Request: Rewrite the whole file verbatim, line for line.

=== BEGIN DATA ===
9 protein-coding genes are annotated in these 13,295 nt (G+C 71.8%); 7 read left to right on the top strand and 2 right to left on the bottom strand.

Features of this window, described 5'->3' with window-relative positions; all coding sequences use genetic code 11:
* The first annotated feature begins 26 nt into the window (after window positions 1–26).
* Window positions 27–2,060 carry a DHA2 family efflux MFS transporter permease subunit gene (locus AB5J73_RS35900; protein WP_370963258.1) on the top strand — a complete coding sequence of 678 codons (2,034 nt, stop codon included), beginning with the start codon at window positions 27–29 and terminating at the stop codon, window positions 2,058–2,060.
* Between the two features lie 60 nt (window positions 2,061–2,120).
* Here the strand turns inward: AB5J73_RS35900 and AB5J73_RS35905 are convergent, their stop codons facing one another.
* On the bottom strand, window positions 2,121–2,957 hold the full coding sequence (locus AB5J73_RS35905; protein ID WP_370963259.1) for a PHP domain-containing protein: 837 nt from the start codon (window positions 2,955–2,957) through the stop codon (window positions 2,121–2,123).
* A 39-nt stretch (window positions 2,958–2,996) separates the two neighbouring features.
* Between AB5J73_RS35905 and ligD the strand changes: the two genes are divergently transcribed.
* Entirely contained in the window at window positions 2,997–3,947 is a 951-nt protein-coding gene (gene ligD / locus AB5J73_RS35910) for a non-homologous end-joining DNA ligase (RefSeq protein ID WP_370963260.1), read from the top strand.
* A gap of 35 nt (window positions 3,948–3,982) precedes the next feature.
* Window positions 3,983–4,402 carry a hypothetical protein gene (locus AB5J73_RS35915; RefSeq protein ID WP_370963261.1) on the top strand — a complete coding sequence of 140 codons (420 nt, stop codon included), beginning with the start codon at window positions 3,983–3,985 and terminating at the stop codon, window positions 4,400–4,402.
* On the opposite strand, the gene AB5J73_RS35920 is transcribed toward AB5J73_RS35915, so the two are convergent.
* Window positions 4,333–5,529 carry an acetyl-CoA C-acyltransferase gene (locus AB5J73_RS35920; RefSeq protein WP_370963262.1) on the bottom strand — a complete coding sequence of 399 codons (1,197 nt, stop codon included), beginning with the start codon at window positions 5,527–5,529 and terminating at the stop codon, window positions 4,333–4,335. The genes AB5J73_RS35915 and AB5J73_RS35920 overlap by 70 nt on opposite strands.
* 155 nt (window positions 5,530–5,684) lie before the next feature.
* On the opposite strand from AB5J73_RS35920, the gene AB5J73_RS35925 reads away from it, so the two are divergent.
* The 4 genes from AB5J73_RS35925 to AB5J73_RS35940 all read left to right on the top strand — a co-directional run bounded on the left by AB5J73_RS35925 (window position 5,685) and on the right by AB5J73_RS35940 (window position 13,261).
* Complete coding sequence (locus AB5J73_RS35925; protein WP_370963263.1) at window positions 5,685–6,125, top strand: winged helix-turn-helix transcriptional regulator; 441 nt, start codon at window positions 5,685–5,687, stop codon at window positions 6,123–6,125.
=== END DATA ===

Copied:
9 protein-coding genes are annotated in these 13,295 nt (G+C 71.8%); 7 read left to right on the top strand and 2 right to left on the bottom strand.

Features of this window, described 5'->3' with window-relative positions; all coding sequences use genetic code 11:
* The first annotated feature begins 26 nt into the window (after window positions 1–26).
* Window positions 27–2,060 carry a DHA2 family efflux MFS transporter permease subunit gene (locus AB5J73_RS35900; protein WP_370963258.1) on the top strand — a complete coding sequence of 678 codons (2,034 nt, stop codon included), beginning with the start codon at window positions 27–29 and terminating at the stop codon, window positions 2,058–2,060.
* Between the two features lie 60 nt (window positions 2,061–2,120).
* Here the strand turns inward: AB5J73_RS35900 and AB5J73_RS35905 are convergent, their stop codons facing one another.
* On the bottom strand, window positions 2,121–2,957 hold the full coding sequence (locus AB5J73_RS35905; protein ID WP_370963259.1) for a PHP domain-containing protein: 837 nt from the start codon (window positions 2,955–2,957) through the stop codon (window positions 2,121–2,123).
* A 39-nt stretch (window positions 2,958–2,996) separates the two neighbouring features.
* Between AB5J73_RS35905 and ligD the strand changes: the two genes are divergently transcribed.
* Entirely contained in the window at window positions 2,997–3,947 is a 951-nt protein-coding gene (gene ligD / locus AB5J73_RS35910) for a non-homologous end-joining DNA ligase (RefSeq protein ID WP_370963260.1), read from the top strand.
* A gap of 35 nt (window positions 3,948–3,982) precedes the next feature.
* Window positions 3,983–4,402 carry a hypothetical protein gene (locus AB5J73_RS35915; RefSeq protein ID WP_370963261.1) on the top strand — a complete coding sequence of 140 codons (420 nt, stop codon included), beginning with the start codon at window positions 3,983–3,985 and terminating at the stop codon, window positions 4,400–4,402.
* On the opposite strand, the gene AB5J73_RS35920 is transcribed toward AB5J73_RS35915, so the two are convergent.
* Window positions 4,333–5,529 carry an acetyl-CoA C-acyltransferase gene (locus AB5J73_RS35920; RefSeq protein WP_370963262.1) on the bottom strand — a complete coding sequence of 399 codons (1,197 nt, stop codon included), beginning with the start codon at window positions 5,527–5,529 and terminating at the stop codon, window positions 4,333–4,335. The genes AB5J73_RS35915 and AB5J73_RS35920 overlap by 70 nt on opposite strands.
* 155 nt (window positions 5,530–5,684) lie before the next feature.
* On the opposite strand from AB5J73_RS35920, the gene AB5J73_RS35925 reads away from it, so the two are divergent.
* The 4 genes from AB5J73_RS35925 to AB5J73_RS35940 all read left to right on the top strand — a co-directional run bounded on the left by AB5J73_RS35925 (window position 5,685) and on the right by AB5J73_RS35940 (window position 13,261).
* Complete coding sequence (locus AB5J73_RS35925; protein WP_370963263.1) at window positions 5,685–6,125, top strand: winged helix-turn-helix transcriptional regulator; 441 nt, start codon at window positions 5,685–5,687, stop codon at window positions 6,123–6,125.